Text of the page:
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Purslane - Another "weed" you can eat

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Common in our yard but little known in the kitchen, purslane is both delicious and exceptionally nutritious.


Regarded by many as a weed, common purslane (Portulaca oleracea) is also known as duckweed, fatweed, pursley, pussley and wild portulaca.

Purslane is somewhat crunchy and has a slight lemony taste. Some people liken it to watercress or spinach, and it can substitute for spinach in many recipes. Young, raw leaves and stems are tender and are good in salads and sandwiches. They can also be lightly steamed or stir-fried or simply make a wonderful fresh garden salad with it.



Purslane has high levels of soluble fiber help lower cholesterol, six times more vitamin E than spinach, is best known plant source of essential omega-3 fatty acid, alpha-linolenic acid (ALA), seven times more beta carotene than carrots, rich in vitamin C, magnesium, riboflavin, potassium and phosphorous.

In addition to ALA, other omega-3s include eicosapentaenoic (EPA) and docosahexaenoic (DHA) acids mostly found in aquatic plants and animals, especially oily fish. Nutritionists now think all forms of omega-3s need to be plentiful in our diets plants such as purslane may be part of the missing link to better nutrition. Ethnobiologists — scientists who study the relation between primitive human societies and the plants in their environment — believe that the plants humans ate long ago provided a greater proportion of nutrients than the plants we consume today. They estimate, for instance, that humans 40,000 to 10,000 years ago consumed an average of 390 milligrams per day of vitamin C from wild plants and fruits. In contrast, the average human today consumes just 88 milligrams of vitamin C per day.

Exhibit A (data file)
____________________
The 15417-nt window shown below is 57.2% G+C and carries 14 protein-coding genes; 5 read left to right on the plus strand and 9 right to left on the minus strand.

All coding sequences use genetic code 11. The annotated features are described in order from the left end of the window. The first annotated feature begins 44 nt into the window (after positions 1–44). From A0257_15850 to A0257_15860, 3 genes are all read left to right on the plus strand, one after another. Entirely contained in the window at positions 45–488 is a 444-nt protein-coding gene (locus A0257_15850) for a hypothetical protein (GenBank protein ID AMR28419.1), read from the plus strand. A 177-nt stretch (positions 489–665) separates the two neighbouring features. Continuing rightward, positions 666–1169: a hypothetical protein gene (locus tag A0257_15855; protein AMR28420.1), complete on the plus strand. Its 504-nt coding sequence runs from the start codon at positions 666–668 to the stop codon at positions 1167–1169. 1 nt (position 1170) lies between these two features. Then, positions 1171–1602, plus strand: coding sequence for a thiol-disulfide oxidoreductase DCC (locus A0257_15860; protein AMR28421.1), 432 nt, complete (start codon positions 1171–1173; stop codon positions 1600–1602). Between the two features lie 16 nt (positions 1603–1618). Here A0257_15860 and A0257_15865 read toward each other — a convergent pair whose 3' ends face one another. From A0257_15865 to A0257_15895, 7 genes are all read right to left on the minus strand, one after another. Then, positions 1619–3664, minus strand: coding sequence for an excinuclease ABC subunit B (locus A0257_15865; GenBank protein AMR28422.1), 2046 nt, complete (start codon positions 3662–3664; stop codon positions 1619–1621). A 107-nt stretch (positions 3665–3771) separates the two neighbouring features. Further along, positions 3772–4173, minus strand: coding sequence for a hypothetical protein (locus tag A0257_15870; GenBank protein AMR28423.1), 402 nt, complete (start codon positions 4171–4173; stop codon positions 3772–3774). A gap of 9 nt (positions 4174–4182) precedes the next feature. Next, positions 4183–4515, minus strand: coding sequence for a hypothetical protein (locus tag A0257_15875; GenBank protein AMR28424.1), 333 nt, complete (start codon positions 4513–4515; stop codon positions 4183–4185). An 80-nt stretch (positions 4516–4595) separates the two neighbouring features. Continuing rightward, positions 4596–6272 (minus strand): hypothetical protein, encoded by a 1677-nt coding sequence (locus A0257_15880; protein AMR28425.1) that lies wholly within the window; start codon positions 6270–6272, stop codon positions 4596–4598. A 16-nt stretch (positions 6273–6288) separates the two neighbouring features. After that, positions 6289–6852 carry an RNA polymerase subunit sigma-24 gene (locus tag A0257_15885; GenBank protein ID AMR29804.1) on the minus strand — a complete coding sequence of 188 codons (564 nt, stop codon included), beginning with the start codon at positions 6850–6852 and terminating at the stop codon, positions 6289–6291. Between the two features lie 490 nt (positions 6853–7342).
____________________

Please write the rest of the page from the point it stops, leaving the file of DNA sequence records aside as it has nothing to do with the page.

One cup of cooked purslane has 25 milligrams (20 percent of the recommended daily intake) of vitamin C

Records show that wise folks in the East Indies and in Persia were chowing down on this glorious weed 2,000 years ago. Folks in China and Mexico, in Europe and Africa were all getting into Purslane munching long before it was ever introduced to the good old U.S of A.

In England a number of varieties were raised just for nutritious eating. Purslane can be confused with another plant that is dangerous to eat, so before you go grabbing a handful to eat, PLEASE MAKE SURE YOU HAVE THE RIGHT PLANT!
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